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Am J Bot. 2014 May;101(5):803-11. doi: 10.3732/ajb.1400040. Epub 2014 May 2.

Radial variation in wood specific gravity of tropical tree species differing in growth-mortality strategies.

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Department of Biology, One University Boulevard, University of Missouri Saint Louis, Saint Louis, Missouri 63121 USA.
Smithsonian Tropical Research Institute, Apartado 0843-03092, Balboa, Panama.
Department of Biological Sciences, 2023 G Street NW, The George Washington University, Washington, D.C. 20052 USA Center for Conservation and Sustainable Development, Missouri Botanical Garden, St. Louis, Missouri 63166 USA.



Wood specific gravity (WSG) mediates an interspecific trade-off between growth and mortality and is a key measure for estimating carbon stocks. Most studies use species mean values to represent WSG, despite variation at different levels of biological organization. We examined sources of variation in WSG across four nested scales (segments within cores, cores within trees, trees within species, and species), compared the pattern of radial variation in WSG among species differing in growth strategies, and investigated the effect of WSG radial variation on aboveground biomass estimates.•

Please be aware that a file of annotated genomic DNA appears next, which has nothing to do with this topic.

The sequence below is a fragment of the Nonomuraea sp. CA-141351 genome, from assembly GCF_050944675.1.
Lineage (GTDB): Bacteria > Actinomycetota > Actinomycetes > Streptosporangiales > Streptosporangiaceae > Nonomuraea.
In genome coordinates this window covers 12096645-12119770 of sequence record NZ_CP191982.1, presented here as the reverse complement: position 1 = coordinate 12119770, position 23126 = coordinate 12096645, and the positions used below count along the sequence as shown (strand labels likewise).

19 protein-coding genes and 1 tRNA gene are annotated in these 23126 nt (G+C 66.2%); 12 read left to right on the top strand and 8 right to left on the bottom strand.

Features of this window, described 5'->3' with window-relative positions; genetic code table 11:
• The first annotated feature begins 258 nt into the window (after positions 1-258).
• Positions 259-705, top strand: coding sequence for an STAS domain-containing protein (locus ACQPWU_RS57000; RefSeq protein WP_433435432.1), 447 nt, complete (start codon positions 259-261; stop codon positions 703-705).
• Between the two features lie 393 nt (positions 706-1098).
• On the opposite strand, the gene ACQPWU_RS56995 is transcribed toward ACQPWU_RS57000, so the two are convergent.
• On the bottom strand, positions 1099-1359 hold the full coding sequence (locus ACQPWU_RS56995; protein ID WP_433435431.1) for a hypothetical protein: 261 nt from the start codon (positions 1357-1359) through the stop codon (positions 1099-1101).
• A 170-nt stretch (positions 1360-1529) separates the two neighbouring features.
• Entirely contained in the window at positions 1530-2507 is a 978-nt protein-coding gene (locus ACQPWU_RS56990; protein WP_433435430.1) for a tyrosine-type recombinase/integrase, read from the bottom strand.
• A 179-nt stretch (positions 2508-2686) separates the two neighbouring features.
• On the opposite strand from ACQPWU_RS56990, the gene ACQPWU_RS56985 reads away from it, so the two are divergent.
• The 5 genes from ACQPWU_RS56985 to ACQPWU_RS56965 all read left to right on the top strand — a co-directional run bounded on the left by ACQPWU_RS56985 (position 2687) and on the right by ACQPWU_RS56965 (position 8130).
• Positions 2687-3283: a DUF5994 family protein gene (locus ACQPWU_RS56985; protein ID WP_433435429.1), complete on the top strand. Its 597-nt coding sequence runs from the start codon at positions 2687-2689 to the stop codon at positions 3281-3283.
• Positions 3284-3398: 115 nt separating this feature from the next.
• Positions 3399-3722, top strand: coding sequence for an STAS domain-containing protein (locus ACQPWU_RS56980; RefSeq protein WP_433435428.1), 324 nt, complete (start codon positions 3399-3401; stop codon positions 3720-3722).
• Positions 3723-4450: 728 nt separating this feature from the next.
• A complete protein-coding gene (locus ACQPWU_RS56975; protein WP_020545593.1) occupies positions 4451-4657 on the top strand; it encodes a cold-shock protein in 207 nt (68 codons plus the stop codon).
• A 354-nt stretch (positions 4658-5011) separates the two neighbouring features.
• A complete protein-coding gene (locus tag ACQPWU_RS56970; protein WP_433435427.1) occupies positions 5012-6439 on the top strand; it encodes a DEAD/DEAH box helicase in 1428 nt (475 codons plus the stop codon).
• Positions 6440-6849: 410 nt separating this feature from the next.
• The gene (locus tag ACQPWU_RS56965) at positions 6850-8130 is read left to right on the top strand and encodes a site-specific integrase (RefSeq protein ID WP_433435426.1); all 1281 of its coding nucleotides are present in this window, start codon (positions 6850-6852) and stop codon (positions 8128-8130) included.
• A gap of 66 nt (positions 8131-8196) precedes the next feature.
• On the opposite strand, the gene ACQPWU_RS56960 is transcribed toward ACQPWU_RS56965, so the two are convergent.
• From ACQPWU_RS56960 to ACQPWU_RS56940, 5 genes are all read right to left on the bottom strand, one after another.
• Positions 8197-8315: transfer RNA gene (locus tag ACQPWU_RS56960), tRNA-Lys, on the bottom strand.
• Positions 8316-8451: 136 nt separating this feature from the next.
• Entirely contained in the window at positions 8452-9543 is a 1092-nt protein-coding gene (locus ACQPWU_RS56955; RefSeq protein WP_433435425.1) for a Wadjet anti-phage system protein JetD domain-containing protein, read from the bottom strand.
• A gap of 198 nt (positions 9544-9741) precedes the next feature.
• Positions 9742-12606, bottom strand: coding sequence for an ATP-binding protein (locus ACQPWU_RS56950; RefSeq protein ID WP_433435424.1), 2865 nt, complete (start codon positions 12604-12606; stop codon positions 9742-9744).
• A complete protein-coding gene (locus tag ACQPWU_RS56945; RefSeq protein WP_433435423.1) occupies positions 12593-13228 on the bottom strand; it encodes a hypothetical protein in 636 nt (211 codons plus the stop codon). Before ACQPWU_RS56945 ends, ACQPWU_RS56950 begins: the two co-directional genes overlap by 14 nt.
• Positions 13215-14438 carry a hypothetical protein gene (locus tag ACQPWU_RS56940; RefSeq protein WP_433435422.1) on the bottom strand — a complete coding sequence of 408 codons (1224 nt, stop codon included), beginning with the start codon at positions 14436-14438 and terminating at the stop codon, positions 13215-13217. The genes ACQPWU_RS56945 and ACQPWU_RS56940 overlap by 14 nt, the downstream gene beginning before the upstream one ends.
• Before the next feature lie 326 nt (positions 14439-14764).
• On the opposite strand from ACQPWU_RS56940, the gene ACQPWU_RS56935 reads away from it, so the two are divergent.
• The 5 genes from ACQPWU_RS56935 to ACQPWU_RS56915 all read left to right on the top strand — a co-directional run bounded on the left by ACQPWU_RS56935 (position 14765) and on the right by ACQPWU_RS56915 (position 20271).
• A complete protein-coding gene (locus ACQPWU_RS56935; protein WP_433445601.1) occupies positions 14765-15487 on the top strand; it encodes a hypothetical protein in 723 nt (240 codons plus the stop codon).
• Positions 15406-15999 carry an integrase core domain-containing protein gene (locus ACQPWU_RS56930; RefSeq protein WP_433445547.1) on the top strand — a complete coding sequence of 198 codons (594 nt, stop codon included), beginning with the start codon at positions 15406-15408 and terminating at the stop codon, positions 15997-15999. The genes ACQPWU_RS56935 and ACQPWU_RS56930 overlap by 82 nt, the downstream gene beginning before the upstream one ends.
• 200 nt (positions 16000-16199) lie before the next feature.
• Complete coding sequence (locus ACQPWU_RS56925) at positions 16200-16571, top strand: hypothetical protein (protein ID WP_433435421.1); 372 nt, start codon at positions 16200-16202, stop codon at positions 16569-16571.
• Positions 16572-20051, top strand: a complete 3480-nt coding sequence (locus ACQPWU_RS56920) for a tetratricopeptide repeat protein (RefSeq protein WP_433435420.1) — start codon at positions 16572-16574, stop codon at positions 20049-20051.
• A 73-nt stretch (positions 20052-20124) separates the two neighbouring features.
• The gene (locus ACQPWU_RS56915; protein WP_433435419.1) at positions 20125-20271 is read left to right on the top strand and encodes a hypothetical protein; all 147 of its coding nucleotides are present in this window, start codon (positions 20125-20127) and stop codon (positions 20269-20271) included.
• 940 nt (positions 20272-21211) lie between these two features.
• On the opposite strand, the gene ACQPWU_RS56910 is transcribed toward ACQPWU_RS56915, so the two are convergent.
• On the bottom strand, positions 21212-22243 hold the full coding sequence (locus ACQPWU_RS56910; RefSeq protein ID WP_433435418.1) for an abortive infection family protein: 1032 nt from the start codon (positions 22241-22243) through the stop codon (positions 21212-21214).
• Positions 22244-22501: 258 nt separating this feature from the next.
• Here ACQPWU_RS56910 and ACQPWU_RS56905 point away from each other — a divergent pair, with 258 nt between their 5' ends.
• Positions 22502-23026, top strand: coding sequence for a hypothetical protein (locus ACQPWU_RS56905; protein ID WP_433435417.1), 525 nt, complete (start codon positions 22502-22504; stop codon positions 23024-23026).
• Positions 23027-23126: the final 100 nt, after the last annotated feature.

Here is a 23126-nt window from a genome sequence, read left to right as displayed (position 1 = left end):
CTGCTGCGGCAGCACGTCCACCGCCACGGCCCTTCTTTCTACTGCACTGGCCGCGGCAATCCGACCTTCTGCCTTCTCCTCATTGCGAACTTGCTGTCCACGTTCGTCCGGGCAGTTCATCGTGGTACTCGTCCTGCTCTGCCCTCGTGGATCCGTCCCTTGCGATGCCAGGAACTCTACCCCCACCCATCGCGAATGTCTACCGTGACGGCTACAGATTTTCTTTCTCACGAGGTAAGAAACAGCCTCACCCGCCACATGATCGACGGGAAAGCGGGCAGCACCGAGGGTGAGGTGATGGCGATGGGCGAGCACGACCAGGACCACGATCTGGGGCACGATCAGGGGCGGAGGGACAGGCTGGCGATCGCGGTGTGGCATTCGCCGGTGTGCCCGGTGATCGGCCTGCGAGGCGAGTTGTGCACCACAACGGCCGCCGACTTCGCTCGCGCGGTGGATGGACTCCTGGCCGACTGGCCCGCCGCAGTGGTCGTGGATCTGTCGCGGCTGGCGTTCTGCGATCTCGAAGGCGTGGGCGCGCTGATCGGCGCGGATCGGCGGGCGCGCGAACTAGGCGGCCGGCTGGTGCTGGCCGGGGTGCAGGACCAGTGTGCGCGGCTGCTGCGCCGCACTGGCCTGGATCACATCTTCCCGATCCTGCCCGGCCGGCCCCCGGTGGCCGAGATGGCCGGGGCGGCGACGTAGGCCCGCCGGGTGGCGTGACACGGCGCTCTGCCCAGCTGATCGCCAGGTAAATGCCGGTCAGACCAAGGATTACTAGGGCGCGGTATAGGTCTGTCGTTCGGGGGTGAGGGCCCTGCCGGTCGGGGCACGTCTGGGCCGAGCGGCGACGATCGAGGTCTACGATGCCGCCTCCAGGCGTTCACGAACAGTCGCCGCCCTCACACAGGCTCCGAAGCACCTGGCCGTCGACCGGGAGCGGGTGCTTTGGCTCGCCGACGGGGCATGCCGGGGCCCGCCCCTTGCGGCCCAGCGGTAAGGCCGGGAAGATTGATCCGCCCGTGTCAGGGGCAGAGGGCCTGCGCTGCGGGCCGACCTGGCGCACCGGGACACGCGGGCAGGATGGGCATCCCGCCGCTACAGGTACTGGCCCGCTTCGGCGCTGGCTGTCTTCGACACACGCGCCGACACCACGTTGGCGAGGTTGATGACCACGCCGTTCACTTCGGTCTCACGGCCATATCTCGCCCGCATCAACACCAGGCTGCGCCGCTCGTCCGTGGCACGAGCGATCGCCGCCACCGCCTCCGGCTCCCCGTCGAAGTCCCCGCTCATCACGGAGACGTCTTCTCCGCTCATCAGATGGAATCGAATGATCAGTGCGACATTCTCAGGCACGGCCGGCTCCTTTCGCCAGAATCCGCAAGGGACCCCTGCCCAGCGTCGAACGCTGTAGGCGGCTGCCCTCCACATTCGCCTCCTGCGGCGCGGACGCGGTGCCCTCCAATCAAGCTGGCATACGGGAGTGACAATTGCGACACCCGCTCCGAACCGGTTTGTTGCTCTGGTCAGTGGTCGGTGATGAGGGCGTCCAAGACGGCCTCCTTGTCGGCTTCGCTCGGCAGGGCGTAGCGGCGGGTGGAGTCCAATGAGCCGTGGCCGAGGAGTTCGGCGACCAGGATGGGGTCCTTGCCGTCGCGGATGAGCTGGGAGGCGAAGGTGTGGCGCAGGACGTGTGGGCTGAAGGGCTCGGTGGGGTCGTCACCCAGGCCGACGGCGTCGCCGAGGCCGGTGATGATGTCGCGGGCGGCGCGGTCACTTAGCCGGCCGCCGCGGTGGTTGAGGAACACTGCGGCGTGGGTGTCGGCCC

We took two perpendicular cores from six individuals each of 20 tropical tree species representing a broad range of mean WSGs and growth-mortality strategies in a lowland tropical moist forest in Panama. Cores were divided into 1-cm segments, and WSG was determined for each segment.•


The bulk of the total variance in WSG was dominated by interspecies variation (88%), whereas variation due to measurement error, segments within cores, and cores within trees (8%) was minimal. Radial variation in WSG, defined as change in WSG with increasing distance from the pith, was significant in 17 of the 20 species and included significant monotonic increases in 6 species and nonmonotonic patterns in 11 species. Radial variation in WSG resulted in a small but significant bias in aboveground biomass estimates.•


Radial variation in WSG is related to a species' growth strategy and, though minimal compared with interspecific variation in WSG, can cause a downward bias when not incorporated into aboveground biomass estimates.


Panama; aboveground biomass; growth–mortality trade-off; wood density

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